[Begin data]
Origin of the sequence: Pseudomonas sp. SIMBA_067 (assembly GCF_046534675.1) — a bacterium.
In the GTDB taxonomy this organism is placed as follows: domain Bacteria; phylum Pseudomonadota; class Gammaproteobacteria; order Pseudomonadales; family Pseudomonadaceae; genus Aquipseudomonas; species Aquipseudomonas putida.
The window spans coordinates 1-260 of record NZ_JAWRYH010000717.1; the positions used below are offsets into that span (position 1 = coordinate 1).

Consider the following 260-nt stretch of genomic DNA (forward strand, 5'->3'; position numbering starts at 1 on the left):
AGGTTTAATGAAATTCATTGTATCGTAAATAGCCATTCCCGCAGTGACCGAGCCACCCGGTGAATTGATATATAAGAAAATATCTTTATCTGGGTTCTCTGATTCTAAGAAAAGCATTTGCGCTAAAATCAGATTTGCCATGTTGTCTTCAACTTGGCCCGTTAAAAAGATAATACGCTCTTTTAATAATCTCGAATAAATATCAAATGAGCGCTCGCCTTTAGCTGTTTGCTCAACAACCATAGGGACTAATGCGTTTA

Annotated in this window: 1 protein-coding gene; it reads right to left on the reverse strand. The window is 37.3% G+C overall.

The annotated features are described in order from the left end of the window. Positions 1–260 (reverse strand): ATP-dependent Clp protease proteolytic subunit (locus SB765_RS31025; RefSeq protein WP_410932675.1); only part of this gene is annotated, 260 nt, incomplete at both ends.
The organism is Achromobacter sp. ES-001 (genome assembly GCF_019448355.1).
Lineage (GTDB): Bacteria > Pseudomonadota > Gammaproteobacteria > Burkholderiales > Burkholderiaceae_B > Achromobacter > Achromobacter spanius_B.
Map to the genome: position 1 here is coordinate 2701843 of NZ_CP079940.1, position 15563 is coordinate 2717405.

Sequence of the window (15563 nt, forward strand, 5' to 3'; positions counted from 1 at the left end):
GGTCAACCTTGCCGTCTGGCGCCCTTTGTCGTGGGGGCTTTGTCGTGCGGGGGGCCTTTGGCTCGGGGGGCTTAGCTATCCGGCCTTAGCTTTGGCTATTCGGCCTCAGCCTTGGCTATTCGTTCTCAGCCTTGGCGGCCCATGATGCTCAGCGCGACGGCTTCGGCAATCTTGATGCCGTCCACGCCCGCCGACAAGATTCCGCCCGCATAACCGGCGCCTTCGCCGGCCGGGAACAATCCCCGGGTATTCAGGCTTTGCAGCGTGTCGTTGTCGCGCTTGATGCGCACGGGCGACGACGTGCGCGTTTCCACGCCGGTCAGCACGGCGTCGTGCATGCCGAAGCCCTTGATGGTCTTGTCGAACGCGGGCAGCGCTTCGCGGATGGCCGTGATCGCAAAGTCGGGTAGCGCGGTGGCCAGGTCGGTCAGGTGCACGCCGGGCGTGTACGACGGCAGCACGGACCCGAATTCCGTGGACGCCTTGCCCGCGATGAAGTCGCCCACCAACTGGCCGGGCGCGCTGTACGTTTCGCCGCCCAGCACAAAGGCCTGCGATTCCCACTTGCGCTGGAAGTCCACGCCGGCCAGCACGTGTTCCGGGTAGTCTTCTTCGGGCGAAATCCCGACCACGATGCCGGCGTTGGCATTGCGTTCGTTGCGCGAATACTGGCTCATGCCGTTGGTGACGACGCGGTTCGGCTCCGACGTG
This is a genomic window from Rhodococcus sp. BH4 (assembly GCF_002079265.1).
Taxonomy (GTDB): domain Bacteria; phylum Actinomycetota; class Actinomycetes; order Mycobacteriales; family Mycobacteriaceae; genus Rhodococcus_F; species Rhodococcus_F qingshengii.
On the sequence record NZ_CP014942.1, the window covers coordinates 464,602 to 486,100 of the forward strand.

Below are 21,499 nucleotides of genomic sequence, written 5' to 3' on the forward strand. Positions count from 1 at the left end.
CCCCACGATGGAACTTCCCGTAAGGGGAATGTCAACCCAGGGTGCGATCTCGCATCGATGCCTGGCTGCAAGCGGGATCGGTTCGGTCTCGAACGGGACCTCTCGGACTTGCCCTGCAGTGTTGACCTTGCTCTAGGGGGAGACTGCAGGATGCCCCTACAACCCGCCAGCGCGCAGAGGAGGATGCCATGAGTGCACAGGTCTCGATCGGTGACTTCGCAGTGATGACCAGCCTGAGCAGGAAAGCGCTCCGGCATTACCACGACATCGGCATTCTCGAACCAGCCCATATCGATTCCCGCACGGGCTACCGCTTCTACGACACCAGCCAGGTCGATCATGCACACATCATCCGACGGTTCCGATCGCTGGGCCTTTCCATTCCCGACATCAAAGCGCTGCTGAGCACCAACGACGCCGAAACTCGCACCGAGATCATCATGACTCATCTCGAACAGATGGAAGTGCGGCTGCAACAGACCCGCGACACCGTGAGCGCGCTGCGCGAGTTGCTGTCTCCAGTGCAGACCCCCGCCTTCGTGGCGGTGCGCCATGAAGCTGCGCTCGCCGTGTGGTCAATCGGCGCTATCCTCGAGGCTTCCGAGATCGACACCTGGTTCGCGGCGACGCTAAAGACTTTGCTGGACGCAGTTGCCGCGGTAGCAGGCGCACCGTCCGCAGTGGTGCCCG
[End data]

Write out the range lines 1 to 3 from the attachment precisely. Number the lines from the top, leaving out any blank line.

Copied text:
Origin of the sequence: Pseudomonas sp. SIMBA_067 (assembly GCF_046534675.1) — a bacterium.
In the GTDB taxonomy this organism is placed as follows: domain Bacteria; phylum Pseudomonadota; class Gammaproteobacteria; order Pseudomonadales; family Pseudomonadaceae; genus Aquipseudomonas; species Aquipseudomonas putida.
The window spans coordinates 1-260 of record NZ_JAWRYH010000717.1; the positions used below are offsets into that span (position 1 = coordinate 1).